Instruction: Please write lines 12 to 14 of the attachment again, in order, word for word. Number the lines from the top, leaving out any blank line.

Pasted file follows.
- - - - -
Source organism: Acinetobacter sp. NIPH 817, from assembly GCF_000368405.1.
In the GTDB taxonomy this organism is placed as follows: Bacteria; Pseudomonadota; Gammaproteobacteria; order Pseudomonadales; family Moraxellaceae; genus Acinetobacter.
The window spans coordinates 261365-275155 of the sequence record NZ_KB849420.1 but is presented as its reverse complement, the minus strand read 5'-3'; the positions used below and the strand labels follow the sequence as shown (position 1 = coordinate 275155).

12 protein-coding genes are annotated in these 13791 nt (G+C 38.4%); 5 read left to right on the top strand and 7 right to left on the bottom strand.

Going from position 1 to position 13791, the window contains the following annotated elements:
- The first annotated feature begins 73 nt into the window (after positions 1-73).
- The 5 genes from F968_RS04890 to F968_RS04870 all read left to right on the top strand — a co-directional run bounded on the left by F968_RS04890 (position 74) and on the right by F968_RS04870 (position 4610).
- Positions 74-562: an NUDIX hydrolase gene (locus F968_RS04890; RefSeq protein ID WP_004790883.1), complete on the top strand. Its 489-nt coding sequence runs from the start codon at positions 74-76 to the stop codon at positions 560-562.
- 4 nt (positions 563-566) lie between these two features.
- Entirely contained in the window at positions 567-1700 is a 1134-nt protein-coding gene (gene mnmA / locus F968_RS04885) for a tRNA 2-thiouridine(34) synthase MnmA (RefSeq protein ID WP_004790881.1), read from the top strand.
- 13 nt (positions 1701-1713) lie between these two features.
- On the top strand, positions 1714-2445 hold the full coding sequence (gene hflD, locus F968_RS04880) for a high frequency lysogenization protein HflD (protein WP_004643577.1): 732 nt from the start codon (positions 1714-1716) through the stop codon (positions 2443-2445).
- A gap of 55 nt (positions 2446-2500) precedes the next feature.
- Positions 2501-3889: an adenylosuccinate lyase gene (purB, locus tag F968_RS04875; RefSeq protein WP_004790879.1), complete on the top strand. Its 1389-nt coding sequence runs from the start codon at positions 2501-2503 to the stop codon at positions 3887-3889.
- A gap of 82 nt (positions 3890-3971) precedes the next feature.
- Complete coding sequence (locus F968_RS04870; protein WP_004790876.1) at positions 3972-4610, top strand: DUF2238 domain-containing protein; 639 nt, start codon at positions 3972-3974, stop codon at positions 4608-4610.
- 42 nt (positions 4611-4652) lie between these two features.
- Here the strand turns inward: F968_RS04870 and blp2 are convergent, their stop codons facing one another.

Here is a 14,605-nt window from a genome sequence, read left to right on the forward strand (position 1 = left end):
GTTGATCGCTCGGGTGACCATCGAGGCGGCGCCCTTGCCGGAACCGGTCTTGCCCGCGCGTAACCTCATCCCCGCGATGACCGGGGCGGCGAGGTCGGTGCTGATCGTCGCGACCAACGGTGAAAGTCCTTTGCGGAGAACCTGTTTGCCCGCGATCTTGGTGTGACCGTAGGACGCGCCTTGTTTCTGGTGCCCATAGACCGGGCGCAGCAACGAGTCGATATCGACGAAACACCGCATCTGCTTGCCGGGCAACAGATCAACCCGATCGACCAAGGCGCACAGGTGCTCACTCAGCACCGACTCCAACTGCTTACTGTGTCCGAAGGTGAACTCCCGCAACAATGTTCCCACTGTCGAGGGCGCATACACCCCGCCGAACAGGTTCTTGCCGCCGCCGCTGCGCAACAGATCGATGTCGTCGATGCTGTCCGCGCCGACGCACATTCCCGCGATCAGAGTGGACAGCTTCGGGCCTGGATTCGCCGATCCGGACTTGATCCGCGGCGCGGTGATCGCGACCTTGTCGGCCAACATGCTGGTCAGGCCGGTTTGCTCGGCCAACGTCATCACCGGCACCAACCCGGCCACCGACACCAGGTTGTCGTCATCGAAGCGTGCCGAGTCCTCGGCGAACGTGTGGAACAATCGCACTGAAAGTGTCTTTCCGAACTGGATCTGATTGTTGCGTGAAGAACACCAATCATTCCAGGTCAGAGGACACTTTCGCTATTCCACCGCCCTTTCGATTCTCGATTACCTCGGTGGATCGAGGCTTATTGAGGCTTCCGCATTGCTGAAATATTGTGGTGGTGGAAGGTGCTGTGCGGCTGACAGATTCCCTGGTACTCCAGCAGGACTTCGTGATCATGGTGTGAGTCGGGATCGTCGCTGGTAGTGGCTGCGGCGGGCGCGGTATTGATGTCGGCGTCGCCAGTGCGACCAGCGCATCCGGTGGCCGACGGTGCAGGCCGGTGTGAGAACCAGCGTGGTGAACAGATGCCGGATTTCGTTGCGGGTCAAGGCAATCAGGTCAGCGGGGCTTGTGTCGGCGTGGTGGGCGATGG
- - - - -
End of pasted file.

- On the top strand, positions 1714-2445 hold the full coding sequence (gene hflD, locus F968_RS04880) for a high frequency lysogenization protein HflD (protein WP_004643577.1): 732 nt from the start codon (positions 1714-1716) through the stop codon (positions 2443-2445).
- A gap of 55 nt (positions 2446-2500) precedes the next feature.
- Positions 2501-3889: an adenylosuccinate lyase gene (purB, locus tag F968_RS04875; RefSeq protein WP_004790879.1), complete on the top strand. Its 1389-nt coding sequence runs from the start codon at positions 2501-2503 to the stop codon at positions 3887-3889.